In any possession of child pornography case prosecuted in federal court, the sentence imposed after a conviction is harsh. In addition, the ultimate sentence can be increased for many additional reasons that would seem to be a part of the underlying crime. For instance, the punishment for federal child pornography charges can be increased if the offense involves aggravating factors such as:
- Use of a computer
- Having multiple images
- Having younger children in the images
- Having images that are sadistic or masochistic
- Having video files as opposed to photographic images
- Images of sexual exploitation or abuse
- The relationship of the defendant to the child
The penalties can also be increased if the offender has a prior conviction for child sexual exploitation. Such a prior record could subject the offender to a sentence of life in prison if convicted of the new offense.
As the United States Congress has created longer and longer sentences for child pornography crimes, it has also required the U.S. Sentencing Commission to increase the advisory federal sentencing guidelines for those offenses. As a result, the length of child pornography sentences in federal court has increased nearly 500 percent in the last 15 years.
Types of Federal Child Pornography Offenses
Federal crimes involving child pornography can include:
- 18 U.S.C. § 2252A – certain activities relating to material constituting or containing child pornography
- 18 U.S.C. § 2252 – certain activities relating to material involving the sexual exploitation of minors involving the possession, distribution, and receipt of child pornography
- 18 U.S.C. § 2251A – selling and Buying of Children
- 18 U.S.C. § 2251 – sexual Exploitation of Children involving the production of child pornography
- 18 U.S.C. § 2260 – production of sexually explicit depictions of a minor for importation into the United States
Federal Jurisdiction for Child Pornography Prosecutions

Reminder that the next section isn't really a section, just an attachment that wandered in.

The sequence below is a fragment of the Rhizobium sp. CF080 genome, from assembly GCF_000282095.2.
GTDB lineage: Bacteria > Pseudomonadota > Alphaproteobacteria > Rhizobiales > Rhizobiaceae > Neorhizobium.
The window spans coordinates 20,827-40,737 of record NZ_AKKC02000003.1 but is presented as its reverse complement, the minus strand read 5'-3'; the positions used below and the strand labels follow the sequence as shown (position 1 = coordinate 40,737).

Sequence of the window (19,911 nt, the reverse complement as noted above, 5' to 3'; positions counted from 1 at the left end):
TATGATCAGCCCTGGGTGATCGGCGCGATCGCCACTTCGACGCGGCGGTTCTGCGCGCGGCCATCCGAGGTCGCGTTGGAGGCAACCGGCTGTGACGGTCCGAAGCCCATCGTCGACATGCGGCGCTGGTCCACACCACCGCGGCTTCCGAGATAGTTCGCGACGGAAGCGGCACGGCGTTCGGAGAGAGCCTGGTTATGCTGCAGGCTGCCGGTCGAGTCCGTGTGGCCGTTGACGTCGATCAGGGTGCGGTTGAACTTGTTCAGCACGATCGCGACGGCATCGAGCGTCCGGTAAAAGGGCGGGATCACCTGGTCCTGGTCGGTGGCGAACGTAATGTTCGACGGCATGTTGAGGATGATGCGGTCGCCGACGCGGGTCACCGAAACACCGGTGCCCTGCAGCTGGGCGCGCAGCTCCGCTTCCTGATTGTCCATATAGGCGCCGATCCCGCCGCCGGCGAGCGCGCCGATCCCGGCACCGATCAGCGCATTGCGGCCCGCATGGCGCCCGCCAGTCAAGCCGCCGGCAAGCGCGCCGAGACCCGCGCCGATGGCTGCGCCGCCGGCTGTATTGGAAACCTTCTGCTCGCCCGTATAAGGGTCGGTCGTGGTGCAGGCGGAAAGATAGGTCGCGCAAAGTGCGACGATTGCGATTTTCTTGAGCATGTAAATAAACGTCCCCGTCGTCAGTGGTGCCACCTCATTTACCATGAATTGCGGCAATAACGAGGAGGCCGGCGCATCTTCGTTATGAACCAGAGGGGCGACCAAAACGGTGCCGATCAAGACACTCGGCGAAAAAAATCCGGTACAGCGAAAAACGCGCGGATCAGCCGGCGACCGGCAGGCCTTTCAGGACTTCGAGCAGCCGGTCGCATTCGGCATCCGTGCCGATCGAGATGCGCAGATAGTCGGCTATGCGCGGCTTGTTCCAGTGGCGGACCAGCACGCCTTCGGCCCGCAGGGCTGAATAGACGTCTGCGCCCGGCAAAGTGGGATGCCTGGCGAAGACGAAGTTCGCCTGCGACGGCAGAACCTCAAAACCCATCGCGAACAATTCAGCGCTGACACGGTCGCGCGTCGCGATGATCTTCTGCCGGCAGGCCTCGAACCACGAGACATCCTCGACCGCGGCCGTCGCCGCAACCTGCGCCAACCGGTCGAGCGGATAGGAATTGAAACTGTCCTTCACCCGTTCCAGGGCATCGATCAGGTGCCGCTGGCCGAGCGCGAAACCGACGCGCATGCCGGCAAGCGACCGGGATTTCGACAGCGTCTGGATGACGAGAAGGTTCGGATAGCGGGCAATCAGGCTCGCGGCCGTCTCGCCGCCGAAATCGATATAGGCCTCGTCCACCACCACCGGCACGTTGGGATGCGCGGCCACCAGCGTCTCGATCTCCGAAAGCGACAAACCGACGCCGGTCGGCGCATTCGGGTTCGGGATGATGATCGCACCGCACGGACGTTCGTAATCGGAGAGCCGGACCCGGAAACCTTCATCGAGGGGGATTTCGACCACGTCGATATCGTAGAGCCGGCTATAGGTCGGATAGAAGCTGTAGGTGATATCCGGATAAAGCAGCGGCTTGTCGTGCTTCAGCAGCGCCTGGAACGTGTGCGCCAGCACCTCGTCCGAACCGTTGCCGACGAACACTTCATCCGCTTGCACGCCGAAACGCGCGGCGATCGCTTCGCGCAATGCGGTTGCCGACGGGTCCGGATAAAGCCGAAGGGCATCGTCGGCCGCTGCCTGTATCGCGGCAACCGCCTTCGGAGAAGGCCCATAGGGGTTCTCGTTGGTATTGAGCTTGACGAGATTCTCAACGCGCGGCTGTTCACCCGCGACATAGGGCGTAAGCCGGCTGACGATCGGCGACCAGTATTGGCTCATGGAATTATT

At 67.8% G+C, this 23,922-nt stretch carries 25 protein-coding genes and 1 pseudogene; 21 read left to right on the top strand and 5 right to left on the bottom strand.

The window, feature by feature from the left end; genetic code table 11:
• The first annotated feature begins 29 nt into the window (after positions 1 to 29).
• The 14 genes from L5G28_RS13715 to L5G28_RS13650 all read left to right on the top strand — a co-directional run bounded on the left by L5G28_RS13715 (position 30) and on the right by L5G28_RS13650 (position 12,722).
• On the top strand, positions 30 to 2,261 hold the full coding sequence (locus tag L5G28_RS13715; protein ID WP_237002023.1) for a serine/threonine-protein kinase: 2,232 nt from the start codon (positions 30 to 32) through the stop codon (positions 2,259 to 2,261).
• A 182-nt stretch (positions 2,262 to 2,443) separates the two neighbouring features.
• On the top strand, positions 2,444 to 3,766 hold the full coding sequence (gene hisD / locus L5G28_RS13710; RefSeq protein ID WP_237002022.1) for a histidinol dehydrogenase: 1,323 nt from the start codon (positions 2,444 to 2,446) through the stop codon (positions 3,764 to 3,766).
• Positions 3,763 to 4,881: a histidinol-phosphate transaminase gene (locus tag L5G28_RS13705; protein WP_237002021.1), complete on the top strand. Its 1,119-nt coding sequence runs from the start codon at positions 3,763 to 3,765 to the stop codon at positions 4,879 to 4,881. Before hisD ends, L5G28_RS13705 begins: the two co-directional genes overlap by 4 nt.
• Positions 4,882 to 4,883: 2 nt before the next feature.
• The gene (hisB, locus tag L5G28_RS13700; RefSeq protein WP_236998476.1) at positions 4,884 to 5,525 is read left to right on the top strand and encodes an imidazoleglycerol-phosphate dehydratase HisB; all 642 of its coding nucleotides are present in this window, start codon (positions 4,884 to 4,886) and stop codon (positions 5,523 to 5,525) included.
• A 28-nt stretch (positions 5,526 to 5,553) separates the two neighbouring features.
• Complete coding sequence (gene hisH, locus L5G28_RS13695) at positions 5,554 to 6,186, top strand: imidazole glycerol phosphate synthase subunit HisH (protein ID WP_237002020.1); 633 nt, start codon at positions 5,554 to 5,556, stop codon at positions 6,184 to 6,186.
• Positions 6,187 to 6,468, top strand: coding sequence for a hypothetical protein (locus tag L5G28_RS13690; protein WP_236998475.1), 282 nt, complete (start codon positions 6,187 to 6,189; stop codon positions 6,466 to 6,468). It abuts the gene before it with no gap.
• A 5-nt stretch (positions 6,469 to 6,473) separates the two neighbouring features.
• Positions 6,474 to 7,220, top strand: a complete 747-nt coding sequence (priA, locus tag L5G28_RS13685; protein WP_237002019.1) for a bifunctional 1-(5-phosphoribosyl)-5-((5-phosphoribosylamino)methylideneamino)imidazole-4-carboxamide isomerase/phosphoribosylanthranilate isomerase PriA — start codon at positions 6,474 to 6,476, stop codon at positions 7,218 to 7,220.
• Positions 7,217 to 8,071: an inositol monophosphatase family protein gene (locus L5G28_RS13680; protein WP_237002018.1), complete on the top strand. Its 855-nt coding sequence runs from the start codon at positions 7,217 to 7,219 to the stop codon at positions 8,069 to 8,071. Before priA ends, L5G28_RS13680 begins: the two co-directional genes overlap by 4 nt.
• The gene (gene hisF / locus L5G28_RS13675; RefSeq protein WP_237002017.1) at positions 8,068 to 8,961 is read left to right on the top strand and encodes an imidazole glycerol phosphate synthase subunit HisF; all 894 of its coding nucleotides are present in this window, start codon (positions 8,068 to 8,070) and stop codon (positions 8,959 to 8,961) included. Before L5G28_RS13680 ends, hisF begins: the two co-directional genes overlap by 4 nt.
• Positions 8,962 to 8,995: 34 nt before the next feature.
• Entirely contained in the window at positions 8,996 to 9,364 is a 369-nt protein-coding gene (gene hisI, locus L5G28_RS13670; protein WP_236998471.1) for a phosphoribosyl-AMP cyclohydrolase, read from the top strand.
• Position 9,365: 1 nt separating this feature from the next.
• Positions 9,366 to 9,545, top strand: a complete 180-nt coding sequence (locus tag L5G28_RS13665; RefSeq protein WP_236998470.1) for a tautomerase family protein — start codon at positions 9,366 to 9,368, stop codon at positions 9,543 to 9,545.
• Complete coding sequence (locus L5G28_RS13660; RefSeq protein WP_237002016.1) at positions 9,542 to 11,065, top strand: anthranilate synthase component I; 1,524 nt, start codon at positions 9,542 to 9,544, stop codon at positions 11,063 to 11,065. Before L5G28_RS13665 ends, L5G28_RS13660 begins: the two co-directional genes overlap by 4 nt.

Although Florida law prohibits the possession, distribution or production of child pornography, federal jurisdiction is implicated if the crime occurred in interstate or foreign commerce, or an attempt is made to use the Internet overseas.
Interstate commerce can arise through the use of a computer or the Internet to view or distribute the image. It also applies to the use of mail or common carrier to transport the contraband across the state or into the country. It is important to note that an offender can be prosecuted under state child pornography laws in addition to, or instead of, federal law. Neither law is gentle. Both are tough, and the federal prosecutions quicker and more harsh, with less discovery and lead time to prepare a defense.
The Definition of Child Pornography under 18 U.S.C. § 2256
The term child pornography is defined by Section 2256 of Title 18, United States Code, as any visual depiction of sexually explicit conduct involving a minor. A minor for the purposes of federal pornography laws are defined as any person under the age of 18 years old, even if the the age of consent for sexual activity in the state where the crime was committed is less than 18 years old.
Illegal visual depictions under federal law can include:
- digital or computer generated images indistinguishable from an actual minor
- images created, adapted, or modified, but appear to depict an identifiable, actual minor